Gregg Popovich may give the media a hard time when it comes to answering basketball questions, but when it comes to speaking out about racial and societal injustice, he always gives passionate and informative responses. February is Black History Month and the San Antonio Spurs’ coach was asked what it means to him. He delivered another eloquent speech about, white privilege, how far we have to go in terms of racial equality, and again his disgust with President Donald Trump who questioned the birthplace of former President Barack Obama, who was the first black president.
Here’s the full transcript via mySanAntonio (audio below):
“It’s remembrance and a bit of a celebration in some ways. It sounds odd because we’re not there yet, but it’s always important to remember what has passed and what is being experienced now by the black population. It’s a celebration of some of the good things that have happened, and a reminder that there’s a lot more work to do. But more than anything, I think if people take the time to think about it, I think it is our national sin.
“It always intrigues me when people come out with, ‘I’m tired of talking about that,’ or ‘Do we have to talk about race again?’ The answer is: You’re damn right we do because it’s always there, and it’s systemic in the sense of when you talk about opportunity. It’s not about, well, if you lace up your shoes and you work hard you can have the American dream. That’s a bunch of hogwash.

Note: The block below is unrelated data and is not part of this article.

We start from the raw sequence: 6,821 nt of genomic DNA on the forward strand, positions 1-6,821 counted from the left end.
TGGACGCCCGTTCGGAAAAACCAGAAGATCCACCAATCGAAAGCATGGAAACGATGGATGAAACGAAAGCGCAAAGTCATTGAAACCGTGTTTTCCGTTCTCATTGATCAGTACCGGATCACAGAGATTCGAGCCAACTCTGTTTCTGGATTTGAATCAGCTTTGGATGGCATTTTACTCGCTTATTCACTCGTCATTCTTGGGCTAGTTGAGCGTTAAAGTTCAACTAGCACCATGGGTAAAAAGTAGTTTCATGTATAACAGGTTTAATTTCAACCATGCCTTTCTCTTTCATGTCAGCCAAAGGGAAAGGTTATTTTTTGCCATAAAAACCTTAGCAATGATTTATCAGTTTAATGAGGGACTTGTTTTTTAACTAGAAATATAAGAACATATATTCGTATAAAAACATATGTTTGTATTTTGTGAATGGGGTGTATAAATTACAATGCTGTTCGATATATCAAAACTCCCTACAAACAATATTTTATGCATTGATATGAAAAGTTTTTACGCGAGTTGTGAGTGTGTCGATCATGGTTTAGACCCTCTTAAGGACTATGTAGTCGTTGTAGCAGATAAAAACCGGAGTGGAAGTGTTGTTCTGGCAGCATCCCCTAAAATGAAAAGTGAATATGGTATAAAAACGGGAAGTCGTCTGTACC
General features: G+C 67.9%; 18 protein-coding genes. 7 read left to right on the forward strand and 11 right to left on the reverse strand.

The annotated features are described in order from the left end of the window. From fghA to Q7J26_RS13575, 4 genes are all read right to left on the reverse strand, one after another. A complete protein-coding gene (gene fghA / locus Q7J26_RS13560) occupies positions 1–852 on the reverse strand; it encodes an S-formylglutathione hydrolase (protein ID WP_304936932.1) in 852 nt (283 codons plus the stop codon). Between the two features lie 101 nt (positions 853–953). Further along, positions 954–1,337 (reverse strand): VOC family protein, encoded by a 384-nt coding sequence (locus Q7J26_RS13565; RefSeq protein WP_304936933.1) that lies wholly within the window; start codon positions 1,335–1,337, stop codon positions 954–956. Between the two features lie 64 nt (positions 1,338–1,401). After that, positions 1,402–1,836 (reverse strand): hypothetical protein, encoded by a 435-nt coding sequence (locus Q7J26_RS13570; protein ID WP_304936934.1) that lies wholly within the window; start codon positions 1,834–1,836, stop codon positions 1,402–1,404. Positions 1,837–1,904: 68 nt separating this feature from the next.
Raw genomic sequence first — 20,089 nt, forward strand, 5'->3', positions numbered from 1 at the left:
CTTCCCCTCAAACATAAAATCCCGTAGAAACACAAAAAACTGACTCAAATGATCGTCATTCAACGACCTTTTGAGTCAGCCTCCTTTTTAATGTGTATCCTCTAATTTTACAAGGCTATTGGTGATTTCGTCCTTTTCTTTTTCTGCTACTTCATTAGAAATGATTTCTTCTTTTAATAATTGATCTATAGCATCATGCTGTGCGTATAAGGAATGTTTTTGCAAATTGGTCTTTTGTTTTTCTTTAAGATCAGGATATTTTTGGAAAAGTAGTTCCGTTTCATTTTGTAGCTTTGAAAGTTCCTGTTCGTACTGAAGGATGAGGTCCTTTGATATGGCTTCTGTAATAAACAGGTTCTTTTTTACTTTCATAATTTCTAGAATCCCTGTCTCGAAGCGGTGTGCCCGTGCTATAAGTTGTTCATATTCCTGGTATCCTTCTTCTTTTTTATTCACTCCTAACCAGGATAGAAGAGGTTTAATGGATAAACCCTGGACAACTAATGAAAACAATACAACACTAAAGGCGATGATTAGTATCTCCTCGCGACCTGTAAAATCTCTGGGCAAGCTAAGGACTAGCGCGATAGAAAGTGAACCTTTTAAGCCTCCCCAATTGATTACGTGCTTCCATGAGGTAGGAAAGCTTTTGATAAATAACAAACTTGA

“If you were born white, you automatically have a monstrous advantage educationally, economically, culturally and within the society. And all of the systemic road blocks that exist, whether it’s in the judicial sense, or the neighborhood sense with laws, zoning, education. We have huge problems in that regard that are very complicated, but take leadership, time, and real concern to try to solve. It’s a tough one because people don’t really want to face it. It’s in our national discourse.
“We have a president of the United States who spent four or five years disparaging and trying to illegitimize our president, and we know that was a big fake, but [he] still felt for some reason that it had to be done. I can still remember, a paraphrase close to a quote, ‘Investigators were sent to Hawaii and you cannot believe what they found.’ Well, that was a lie. If it’s being discussed and perpetrated at that level, then you have a national problem.”